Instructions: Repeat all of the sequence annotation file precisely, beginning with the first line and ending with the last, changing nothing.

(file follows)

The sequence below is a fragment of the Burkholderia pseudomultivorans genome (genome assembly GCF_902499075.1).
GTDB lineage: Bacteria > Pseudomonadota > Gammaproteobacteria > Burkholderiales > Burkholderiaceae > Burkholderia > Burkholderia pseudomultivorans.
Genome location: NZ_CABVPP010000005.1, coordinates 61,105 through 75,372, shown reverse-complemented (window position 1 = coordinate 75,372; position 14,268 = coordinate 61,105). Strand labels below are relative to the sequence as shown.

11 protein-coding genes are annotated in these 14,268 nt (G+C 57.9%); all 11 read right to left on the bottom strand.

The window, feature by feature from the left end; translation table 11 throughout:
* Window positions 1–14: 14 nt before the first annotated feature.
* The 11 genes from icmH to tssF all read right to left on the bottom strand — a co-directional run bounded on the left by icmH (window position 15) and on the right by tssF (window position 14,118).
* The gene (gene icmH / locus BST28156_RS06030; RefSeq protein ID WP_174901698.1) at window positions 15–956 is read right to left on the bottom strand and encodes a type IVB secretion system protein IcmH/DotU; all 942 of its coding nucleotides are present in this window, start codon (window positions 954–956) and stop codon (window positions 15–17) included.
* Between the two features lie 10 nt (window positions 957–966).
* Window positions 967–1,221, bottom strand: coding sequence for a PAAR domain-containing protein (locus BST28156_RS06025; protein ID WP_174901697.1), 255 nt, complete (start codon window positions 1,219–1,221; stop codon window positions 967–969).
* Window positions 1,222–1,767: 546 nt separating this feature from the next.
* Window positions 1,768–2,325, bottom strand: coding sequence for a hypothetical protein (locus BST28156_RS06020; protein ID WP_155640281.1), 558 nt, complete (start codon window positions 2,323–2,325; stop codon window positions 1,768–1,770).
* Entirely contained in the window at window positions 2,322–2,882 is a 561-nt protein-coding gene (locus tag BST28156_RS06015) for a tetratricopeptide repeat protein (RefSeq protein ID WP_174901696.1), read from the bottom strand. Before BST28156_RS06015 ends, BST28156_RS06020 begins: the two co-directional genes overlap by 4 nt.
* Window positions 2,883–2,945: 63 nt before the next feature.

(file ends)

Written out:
The sequence below is a fragment of the Burkholderia pseudomultivorans genome (genome assembly GCF_902499075.1).
GTDB lineage: Bacteria > Pseudomonadota > Gammaproteobacteria > Burkholderiales > Burkholderiaceae > Burkholderia > Burkholderia pseudomultivorans.
Genome location: NZ_CABVPP010000005.1, coordinates 61,105 through 75,372, shown reverse-complemented (window position 1 = coordinate 75,372; position 14,268 = coordinate 61,105). Strand labels below are relative to the sequence as shown.

11 protein-coding genes are annotated in these 14,268 nt (G+C 57.9%); all 11 read right to left on the bottom strand.

The window, feature by feature from the left end; translation table 11 throughout:
* Window positions 1–14: 14 nt before the first annotated feature.
* The 11 genes from icmH to tssF all read right to left on the bottom strand — a co-directional run bounded on the left by icmH (window position 15) and on the right by tssF (window position 14,118).
* The gene (gene icmH / locus BST28156_RS06030; RefSeq protein ID WP_174901698.1) at window positions 15–956 is read right to left on the bottom strand and encodes a type IVB secretion system protein IcmH/DotU; all 942 of its coding nucleotides are present in this window, start codon (window positions 954–956) and stop codon (window positions 15–17) included.
* Between the two features lie 10 nt (window positions 957–966).
* Window positions 967–1,221, bottom strand: coding sequence for a PAAR domain-containing protein (locus BST28156_RS06025; protein ID WP_174901697.1), 255 nt, complete (start codon window positions 1,219–1,221; stop codon window positions 967–969).
* Window positions 1,222–1,767: 546 nt separating this feature from the next.
* Window positions 1,768–2,325, bottom strand: coding sequence for a hypothetical protein (locus BST28156_RS06020; protein ID WP_155640281.1), 558 nt, complete (start codon window positions 2,323–2,325; stop codon window positions 1,768–1,770).
* Entirely contained in the window at window positions 2,322–2,882 is a 561-nt protein-coding gene (locus tag BST28156_RS06015) for a tetratricopeptide repeat protein (RefSeq protein ID WP_174901696.1), read from the bottom strand. Before BST28156_RS06015 ends, BST28156_RS06020 begins: the two co-directional genes overlap by 4 nt.
* Window positions 2,883–2,945: 63 nt before the next feature.